Given the following minimization problem $$min f(x,y)=-x-y$$ in the region described by $ x-4y+3 \geq 0$, $-x+y^2 \geq 0$, $x \geq 0$,
I notice that the origin is an irregular point. In fact, gradients of constraints, evaluated in the origin, are $$\nabla g_1(x,y) = (1,-4) $$ $$\nabla g_2(x,y) = (-1,2y) = (-1,0)$$ $$\nabla g_3(x,y) = (1,0)$$.
If I consider the Jacobian matrix given by $ ( \nabla g_2 \nabla g_3 ) $ (g2 and g3 are the active constraints in the origin), I notice that I don't have full rank, so the gradients are linearly dependent (LICQ violated! Linear independence constraint qualification: the gradients of the active inequality constraints and the gradients of the equality constraints are linearly independent). The exercise solution just states that in this case, we go on because we can't apply KKT conditions, so we aren't able to exclude that (0,0) is a point of minimum.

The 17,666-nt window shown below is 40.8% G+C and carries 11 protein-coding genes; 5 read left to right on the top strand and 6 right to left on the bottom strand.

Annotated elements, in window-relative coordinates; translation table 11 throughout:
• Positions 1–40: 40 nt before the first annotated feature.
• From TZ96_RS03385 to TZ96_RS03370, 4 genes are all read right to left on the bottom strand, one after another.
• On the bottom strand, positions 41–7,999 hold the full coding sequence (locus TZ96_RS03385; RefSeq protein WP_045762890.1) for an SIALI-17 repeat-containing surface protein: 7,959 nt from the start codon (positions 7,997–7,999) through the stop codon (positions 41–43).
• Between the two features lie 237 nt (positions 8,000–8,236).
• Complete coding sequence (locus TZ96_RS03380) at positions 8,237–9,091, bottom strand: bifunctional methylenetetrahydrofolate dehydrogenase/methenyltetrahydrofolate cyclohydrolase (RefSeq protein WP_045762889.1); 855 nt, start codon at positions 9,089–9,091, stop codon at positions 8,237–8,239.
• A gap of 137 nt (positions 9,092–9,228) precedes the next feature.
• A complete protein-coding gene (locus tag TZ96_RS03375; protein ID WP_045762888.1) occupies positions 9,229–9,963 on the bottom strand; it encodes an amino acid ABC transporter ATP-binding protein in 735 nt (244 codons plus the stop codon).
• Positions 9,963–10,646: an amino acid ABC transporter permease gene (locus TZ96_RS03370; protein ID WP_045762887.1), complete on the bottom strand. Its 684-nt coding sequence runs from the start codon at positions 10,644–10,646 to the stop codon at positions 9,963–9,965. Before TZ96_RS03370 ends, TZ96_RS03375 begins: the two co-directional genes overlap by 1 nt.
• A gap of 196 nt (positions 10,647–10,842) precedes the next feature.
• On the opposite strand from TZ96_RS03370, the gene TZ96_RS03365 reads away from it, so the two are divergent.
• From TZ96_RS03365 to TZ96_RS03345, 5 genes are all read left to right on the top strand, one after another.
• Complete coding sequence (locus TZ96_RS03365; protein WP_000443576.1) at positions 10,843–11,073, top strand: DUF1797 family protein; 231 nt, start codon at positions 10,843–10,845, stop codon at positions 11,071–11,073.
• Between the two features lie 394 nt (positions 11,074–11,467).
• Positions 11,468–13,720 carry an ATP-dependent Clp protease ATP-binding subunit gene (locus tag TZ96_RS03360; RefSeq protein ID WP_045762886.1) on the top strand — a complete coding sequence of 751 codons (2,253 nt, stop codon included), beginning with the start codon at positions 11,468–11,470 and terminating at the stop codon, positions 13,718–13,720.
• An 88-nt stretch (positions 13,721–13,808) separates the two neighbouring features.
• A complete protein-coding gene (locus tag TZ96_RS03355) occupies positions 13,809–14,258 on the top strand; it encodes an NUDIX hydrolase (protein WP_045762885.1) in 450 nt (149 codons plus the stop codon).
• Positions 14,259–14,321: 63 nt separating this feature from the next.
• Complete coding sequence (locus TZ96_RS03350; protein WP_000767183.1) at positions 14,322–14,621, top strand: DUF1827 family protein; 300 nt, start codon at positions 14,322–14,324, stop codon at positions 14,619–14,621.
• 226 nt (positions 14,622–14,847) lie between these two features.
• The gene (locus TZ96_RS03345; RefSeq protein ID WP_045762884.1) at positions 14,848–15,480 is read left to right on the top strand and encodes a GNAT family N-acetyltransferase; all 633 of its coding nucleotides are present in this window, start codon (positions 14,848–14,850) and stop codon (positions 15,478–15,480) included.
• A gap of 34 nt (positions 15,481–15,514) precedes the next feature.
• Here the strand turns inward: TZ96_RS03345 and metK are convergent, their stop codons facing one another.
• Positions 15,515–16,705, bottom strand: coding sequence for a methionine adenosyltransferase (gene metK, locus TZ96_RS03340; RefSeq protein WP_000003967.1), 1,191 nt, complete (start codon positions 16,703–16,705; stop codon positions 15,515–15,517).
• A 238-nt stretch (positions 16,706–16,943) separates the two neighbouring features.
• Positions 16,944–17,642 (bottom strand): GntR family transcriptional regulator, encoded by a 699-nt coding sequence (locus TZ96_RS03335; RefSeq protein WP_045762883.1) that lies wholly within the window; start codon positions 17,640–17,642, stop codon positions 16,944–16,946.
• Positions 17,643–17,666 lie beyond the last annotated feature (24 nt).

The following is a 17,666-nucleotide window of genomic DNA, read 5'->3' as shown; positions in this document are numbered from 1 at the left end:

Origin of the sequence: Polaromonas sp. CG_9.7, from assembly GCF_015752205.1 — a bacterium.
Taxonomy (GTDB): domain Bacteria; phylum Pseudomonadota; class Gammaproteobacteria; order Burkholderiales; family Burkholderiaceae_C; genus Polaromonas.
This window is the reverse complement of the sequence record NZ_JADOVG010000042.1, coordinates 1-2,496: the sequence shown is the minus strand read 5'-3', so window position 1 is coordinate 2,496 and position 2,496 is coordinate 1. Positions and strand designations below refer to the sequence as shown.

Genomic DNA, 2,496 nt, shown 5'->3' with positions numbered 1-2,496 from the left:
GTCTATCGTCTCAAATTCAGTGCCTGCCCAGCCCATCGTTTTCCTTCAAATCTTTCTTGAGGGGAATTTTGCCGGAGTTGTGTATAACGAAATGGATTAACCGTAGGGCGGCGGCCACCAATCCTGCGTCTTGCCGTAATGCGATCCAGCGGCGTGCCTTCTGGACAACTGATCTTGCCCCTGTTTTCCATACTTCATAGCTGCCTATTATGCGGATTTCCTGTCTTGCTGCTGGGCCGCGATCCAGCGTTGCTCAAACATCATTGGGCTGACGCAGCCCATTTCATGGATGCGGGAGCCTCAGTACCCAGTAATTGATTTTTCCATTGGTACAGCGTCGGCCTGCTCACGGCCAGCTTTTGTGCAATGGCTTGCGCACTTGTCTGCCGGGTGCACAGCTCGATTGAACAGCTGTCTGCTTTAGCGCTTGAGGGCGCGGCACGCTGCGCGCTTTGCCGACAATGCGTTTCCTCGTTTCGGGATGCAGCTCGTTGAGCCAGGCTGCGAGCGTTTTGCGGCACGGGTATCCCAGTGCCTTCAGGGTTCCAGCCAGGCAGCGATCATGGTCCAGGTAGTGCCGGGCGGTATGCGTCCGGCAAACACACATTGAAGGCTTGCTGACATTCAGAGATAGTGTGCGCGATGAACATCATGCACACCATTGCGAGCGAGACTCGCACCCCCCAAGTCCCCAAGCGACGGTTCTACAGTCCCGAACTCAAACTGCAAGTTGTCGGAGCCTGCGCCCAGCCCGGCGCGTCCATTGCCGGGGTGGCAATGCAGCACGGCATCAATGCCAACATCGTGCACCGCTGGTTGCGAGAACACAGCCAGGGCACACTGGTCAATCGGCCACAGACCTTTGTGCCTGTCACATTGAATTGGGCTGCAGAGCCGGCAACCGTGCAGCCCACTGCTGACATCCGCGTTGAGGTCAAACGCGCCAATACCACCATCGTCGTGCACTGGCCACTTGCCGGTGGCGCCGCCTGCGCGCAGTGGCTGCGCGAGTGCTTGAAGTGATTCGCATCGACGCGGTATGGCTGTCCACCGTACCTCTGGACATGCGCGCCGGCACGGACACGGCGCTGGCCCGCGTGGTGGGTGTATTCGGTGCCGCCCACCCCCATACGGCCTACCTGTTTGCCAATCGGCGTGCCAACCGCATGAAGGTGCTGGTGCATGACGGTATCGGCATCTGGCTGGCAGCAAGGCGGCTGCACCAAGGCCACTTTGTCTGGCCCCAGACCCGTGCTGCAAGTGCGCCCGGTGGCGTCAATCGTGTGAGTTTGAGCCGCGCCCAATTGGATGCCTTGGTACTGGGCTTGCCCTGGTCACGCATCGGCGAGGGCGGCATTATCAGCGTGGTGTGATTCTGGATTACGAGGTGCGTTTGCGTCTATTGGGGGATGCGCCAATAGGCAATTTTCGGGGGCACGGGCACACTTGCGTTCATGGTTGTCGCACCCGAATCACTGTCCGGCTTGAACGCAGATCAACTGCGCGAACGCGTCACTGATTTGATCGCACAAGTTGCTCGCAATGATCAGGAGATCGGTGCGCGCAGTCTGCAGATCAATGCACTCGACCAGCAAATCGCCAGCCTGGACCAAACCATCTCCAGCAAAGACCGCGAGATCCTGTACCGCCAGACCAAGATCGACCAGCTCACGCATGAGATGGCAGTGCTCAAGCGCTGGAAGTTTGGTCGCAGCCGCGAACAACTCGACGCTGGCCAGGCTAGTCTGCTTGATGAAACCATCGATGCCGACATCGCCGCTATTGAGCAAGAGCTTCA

However, I tried to follow the proceeding that many use to explain the geometrical meaning of KKT conditions and I think I can say something more.
$g_1$ and $g_2$ are the constraints gradients (let's ignore their amplitude). If (0,0) is a min point, then there's no descent direction that is also feasible. In (0,0) the only feasible directions (I need to stay in the region) are $d_1$ and $d_2$. If I want to "forbid" descent feasible direction, I need to force the gradient to belong to x axis. In that way (and this is the only case!) both of feasible directions aren't descent directions. In the exercise situation, $\nabla f$ is $(-1,-1)$ so we just conclude that 0 is not a point of minimum, because one of the feasible directions defines with $\nabla f$ an obtuse angle (i.e. descent direction).
I tried to generalize the reasoning further, I came to the conclusion (probably false!) that when I deal with irregular points, I should consider the cone generated by the gradients. If the cone is not well defined (i.e. the gradients are aligned but opposite) and I have two cones/half-planes generated by them, then I should consider the intersection between half-planes that contain at least a feasible direction. You won't believe me, but I found a variety of cases in which the rule seems to work. Is it a correct idea?
Thanks a lot